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Iron-Based Fuel Cell Catalyst to Make Hydrogen Cars Cheap

fuel cell catalyst
picture credit: PNNL

An efficient iron-based fuel cell catalyst has been discovered by PNNL scientists. It uses a hydrogenase molecule to split hydrogen and create electricity.

For years, scientists have been playing around with various alternatives to platinum, an expensive catalyst used in hydrogen fuel cells today to create electricity directly from hydrogen.

Fortunately, platinum has the intrinsic property of splitting hydrogen gas and taking its electron to form an electrical current. However, platinum is some 1,000 times more expensive than iron or nickel, hence iron cannot be used as a drop-in replacement to it.

“A drawback with today’s fuel cells is that the platinum they use is more than a thousand times more expensive than iron,” said chemist R. Morris Bullock, who leads the research.

The scientists at DoE’s Pacific Northwest National Laboratory (PNNL) have used a naturally-occurring molecule called “hydrogenase” that uses iron to split hydrogen just the way platinum does, and with a comparable efficiency. Their result is the first iron-based fuel cell catalyst that converts hydrogen directly to electricity.

Their current version of the iron-based fuel cell catalyst can split two molecules per second and has an efficiency that’s close to commercially-available (platinum) catalysts.

Bullock’s team split the hydrogen atoms into pieces by using the hydrogenase catalyst, which moves the hydrogen molecule’s proton in one direction and the electron in the other direction, to the electrical circuit.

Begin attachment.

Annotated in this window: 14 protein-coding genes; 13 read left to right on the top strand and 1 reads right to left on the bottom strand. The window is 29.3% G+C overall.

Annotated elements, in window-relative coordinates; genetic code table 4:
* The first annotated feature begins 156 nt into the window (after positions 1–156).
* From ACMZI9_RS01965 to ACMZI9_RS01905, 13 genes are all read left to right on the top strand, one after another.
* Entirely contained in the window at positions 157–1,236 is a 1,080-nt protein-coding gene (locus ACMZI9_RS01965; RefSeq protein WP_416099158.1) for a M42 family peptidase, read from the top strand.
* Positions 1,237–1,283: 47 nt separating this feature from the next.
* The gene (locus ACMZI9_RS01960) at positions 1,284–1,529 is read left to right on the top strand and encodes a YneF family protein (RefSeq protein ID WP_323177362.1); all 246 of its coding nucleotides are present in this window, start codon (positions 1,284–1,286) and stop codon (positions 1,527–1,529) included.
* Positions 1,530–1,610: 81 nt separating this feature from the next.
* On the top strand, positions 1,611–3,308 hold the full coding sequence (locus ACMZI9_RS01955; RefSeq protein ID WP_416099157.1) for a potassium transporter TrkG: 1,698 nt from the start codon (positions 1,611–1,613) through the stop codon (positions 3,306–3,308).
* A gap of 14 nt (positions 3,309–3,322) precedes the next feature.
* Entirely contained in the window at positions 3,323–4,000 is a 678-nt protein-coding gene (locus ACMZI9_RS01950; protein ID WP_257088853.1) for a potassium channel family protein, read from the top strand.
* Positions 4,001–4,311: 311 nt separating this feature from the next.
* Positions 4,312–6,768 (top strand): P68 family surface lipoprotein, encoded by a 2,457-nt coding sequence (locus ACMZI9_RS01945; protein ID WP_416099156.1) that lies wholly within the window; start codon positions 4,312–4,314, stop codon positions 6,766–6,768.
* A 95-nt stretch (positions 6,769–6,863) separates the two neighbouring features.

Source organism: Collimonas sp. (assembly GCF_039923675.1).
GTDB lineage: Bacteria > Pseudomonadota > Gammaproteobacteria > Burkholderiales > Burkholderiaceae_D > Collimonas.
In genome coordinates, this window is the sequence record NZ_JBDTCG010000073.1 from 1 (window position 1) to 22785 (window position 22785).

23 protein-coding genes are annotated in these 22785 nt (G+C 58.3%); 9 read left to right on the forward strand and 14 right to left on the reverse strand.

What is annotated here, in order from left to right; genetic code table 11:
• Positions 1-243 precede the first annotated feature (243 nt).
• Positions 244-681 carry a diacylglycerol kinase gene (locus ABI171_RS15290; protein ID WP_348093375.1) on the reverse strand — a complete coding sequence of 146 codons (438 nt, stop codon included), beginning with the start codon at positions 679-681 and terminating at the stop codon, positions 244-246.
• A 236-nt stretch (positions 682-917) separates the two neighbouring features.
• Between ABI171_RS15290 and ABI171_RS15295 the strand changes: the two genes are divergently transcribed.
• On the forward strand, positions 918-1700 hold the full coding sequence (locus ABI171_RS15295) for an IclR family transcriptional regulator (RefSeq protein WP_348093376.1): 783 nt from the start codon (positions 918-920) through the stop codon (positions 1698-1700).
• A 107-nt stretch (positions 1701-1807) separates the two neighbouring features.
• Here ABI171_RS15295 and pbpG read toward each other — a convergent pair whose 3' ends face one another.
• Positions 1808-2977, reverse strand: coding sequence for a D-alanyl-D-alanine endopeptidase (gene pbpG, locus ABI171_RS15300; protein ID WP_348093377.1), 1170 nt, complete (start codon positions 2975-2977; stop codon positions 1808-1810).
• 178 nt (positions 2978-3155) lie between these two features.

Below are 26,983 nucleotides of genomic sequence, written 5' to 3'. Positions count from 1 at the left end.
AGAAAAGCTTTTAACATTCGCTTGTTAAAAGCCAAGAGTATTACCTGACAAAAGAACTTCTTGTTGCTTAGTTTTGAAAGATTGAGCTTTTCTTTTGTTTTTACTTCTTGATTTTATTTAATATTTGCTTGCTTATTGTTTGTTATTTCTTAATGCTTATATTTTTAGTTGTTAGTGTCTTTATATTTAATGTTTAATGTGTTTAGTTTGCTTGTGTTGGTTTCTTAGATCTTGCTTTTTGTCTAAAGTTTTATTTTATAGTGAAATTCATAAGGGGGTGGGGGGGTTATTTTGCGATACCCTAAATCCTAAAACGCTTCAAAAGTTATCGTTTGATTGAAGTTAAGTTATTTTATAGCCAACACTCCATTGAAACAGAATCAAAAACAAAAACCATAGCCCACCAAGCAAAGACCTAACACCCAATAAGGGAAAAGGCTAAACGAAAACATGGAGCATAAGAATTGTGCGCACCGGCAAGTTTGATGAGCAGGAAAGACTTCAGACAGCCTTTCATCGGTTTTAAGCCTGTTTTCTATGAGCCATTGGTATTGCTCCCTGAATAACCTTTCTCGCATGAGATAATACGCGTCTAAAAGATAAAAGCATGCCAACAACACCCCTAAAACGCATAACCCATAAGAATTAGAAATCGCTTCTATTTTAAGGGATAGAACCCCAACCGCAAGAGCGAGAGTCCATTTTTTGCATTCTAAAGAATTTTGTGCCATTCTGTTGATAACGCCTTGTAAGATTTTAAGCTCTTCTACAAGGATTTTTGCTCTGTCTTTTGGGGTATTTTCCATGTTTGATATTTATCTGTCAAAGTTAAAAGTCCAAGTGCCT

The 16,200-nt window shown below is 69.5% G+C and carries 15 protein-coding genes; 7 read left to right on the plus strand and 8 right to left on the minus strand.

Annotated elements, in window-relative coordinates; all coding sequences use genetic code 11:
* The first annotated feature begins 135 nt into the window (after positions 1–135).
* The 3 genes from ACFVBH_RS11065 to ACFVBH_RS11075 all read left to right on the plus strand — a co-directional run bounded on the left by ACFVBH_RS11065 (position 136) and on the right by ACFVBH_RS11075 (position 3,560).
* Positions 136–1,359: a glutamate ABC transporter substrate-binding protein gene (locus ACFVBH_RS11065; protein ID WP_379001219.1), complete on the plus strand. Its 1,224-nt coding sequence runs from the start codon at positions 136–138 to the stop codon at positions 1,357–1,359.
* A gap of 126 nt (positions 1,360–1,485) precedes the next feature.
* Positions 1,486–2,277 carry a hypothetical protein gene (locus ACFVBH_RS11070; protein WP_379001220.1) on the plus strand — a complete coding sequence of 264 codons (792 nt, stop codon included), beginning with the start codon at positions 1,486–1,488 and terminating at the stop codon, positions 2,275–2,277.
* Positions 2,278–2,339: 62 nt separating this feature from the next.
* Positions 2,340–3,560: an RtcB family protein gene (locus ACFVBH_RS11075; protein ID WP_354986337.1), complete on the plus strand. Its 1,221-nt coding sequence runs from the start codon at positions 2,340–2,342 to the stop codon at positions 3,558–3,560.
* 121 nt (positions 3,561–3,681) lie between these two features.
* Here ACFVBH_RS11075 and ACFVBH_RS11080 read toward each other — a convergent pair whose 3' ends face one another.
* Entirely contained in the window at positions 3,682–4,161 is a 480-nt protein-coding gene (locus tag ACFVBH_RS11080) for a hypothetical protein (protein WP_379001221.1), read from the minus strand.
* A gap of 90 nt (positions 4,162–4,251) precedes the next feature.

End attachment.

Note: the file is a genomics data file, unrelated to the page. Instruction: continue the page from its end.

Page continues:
The complete chemical process you can find here, but the bottom line is that the iron-based fuel cell catalyst the team created processed two molecules per second, which is thousands of times quicker than the closest iron-based competitor. The voltage the fuel cell produced was 160 to 220 mV, which tells that the conversion efficiency is similar to what you can find on the market (only slower).

Future tasks include a method to make the process faster and to determine the iron-based catalyst’s ideal working conditions. No word on a possible commercial version.

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  1. We don’t need fuel cells to have hydrogen cars.  An ICE can be run on hydrogen, it just costs more to operate and has a shorter range.  If we ever get a hydrogen infrastructure, and the hydrogen is “green”, I’ll go buy a several year old used car and convert it to run on hydrogen.

    • @BruceStenswick isn’t the that whole point, though? ICE technology may be cheaper, but then you run into the same problem that EVs are experiencing right now, range and upfront costs. hydrogen “recharging” though, won’t be an issue. I’d love to take a look at the cost-benefit comparing HFC and H-ICE vehicles.


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